the number of transistors on a chip doubles every year while the costs are halved.
But as we hit limits of basic physics and economy, Moore’s law is winding down. We could see the end of efficiency gains using current, silicon-based technology as soon as 2020.
Our growing demand for computing capacity must be met with gains in computing efficiency, otherwise the information revolution will slow down from power hunger.
Achieving this sustainably means finding a new technology that uses less energy in computation. This is referred to as a “beyond CMOS” solution, in that it requires a radical shift from the silicon-based CMOS (complementary metal–oxide–semiconductor) technology that has been the backbone of computing for the last five decades.
Processing of information takes energy. When using an electronic device to watch TV, listen to music, model the weather or any other task that requires information to be processed, there are millions and millions of binary calculations going on in the background. There are zeros and ones being flipped, added, multiplied and divided at incredible speeds.
The fact that a microprocessor can perform these calculations billions of times a second is exactly why computers have revolutionised our lives.
But information processing doesn’t come for free. Physics tells us that every time we perform an operation – for example, adding two numbers together – we must pay an energy cost.
And the cost of doing calculations isn’t the only energy cost of running a computer. In fact, anyone who has ever used a laptop balanced on their legs will attest that most of the energy gets converted to heat. This heat comes from the resistance that electricity meets when it flows through a material.
It is this wasted energy due to electrical resistance that researchers are hoping to minimise.
Recent advances point to solutions
Running a computer will always consume some energy, but we are a long way (several orders of magnitude) away from computers that are as efficient as the laws of physics allow. Several recent advances give us hope for entirely new solutions to this problem via new materials and new concepts.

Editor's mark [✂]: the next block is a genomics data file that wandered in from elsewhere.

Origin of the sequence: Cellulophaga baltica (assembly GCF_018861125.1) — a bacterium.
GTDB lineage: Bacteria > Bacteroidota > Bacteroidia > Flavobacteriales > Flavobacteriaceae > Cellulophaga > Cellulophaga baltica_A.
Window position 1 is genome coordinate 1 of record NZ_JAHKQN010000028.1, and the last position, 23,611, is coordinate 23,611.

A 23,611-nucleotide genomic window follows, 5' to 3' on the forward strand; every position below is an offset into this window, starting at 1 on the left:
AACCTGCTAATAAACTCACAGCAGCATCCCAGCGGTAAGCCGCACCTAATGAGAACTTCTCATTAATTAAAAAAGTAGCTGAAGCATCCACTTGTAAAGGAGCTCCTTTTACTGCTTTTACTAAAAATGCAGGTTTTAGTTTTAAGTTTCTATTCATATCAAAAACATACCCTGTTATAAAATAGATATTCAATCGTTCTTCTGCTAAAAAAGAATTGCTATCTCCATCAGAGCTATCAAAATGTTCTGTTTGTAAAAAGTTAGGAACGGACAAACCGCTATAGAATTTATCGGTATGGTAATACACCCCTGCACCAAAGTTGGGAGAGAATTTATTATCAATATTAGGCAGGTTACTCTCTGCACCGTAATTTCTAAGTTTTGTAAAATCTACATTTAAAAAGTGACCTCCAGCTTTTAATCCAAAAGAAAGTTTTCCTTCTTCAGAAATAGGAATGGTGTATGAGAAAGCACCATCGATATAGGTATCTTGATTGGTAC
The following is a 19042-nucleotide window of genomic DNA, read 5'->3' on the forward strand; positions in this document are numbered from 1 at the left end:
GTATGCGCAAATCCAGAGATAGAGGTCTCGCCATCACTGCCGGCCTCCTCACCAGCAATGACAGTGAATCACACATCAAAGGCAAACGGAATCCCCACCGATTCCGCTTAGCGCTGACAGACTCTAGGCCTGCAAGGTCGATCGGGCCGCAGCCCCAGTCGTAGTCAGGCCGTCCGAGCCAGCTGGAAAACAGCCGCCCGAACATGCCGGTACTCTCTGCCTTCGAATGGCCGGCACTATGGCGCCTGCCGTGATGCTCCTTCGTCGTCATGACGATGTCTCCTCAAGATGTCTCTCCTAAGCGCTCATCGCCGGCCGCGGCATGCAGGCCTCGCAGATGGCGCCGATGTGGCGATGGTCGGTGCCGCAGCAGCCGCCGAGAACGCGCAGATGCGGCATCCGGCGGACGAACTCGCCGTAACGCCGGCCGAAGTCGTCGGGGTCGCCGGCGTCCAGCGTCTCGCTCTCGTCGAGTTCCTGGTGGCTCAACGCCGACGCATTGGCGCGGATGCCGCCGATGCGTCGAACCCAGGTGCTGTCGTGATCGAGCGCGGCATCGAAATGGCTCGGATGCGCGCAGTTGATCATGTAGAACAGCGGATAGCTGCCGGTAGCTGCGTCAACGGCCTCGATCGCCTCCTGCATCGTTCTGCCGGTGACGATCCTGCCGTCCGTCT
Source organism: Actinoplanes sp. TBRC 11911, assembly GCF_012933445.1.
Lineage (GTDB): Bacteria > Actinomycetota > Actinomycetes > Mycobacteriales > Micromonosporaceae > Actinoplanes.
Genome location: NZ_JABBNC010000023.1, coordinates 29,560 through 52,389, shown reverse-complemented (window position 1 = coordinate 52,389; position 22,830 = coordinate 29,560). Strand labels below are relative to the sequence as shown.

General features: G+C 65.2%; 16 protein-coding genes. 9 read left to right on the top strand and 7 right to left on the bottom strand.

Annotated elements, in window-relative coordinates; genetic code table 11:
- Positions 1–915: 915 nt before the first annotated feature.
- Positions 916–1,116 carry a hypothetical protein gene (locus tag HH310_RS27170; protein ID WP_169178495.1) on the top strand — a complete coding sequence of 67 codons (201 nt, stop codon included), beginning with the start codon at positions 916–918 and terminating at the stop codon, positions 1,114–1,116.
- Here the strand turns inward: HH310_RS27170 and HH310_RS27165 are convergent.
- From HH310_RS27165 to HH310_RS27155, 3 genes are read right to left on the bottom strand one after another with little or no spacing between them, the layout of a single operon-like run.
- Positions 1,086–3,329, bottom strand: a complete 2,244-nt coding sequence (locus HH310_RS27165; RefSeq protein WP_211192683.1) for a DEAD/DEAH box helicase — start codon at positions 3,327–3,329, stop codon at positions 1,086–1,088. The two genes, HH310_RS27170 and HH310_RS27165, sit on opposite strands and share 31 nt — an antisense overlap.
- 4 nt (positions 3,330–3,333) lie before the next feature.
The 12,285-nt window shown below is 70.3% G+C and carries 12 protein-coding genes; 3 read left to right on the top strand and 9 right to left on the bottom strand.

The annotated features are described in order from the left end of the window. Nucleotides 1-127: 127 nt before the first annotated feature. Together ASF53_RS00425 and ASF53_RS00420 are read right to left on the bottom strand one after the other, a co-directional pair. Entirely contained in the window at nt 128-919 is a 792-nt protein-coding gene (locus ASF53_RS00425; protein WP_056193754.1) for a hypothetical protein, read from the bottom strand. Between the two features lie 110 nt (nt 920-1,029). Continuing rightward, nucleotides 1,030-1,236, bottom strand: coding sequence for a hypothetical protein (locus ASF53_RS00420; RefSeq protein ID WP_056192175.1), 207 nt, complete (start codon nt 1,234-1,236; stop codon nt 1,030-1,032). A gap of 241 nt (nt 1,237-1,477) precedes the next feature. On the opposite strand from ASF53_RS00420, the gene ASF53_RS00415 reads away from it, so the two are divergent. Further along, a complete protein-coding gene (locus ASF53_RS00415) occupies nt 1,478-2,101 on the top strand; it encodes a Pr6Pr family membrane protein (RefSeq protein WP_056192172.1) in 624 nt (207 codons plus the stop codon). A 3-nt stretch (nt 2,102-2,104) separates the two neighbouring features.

Very thin materials
One recent step forward in physics and materials science is being able to build and control materials that are only one or a few atoms thick. When a material forms such a thin layer, and the movement of electrons is confined to this sheet, it is possible for electricity to flow without resistance.
There are a range of different materials that show this property (or might show it). Our research at the ARC Centre for Future Low-Energy Electronics Technologies (FLEET) is focused on studying these materials.
The study of shapes
There is also an exciting conceptual leap that helps us understand this property of electricity flow without resistance.
This idea comes from a branch of mathematics called “topology”. Topology tells us how to compare shapes: what makes them the same and what makes them different.
Image a coffee cup made from soft clay. You could slowly squish and squeeze this shape until it looks like a donut. The hole in the handle of the cup becomes the hole in the donut, and the rest of the cup gets squished to form part of the donut.
Topology tells us that donuts and coffee cups are equivalent because we can deform one into the other without cutting it, poking holes in it, or joining pieces together.
It turns out that the strange rules that govern how electricity flows in thin layers can be understood in terms of topology. This insight was the focus of the 2016 Nobel Prize, and it’s driving an enormous amount of current research in physics and engineering.
We want to take advantage of these new materials and insights to develop the next generation of low-energy electronics devices, which will be based on topological science to allow electricity to flow with minimal resistance.
This work creates the possibility of a sustainable continuation of the IT revolution – without the huge energy cost.
Opposition Leader Bill Shorten announced last week that a federal Labor government would create a Just Transition Authority to overseee Australia’s transition from fossil fuels to renewable energy. This echoes community calls for a “fast and fair” energy transition to avoid the worst impacts of climate change.
Based purely on the technical lifetime of existing power stations, the Australian market operator predicts that 70% of coal-fired generation capacity will be retired in New South Wales, South Australia and Victoria by 2040. If renewables continue to fall in price, it could be much sooner.
We must now urgently decide what a “just” and “fair” transition looks like. There are many Australians currently working in the energy sector – particularly in coal mining – who risk being left behind by the clean energy revolution.
Coal communities face real challenges
The history of coal and industrial transitions shows that abrupt change brings a heavy price for workers and communities. Typically, responses only occur after major retrenchments, when it is already too late for regional economies and labour markets to cope.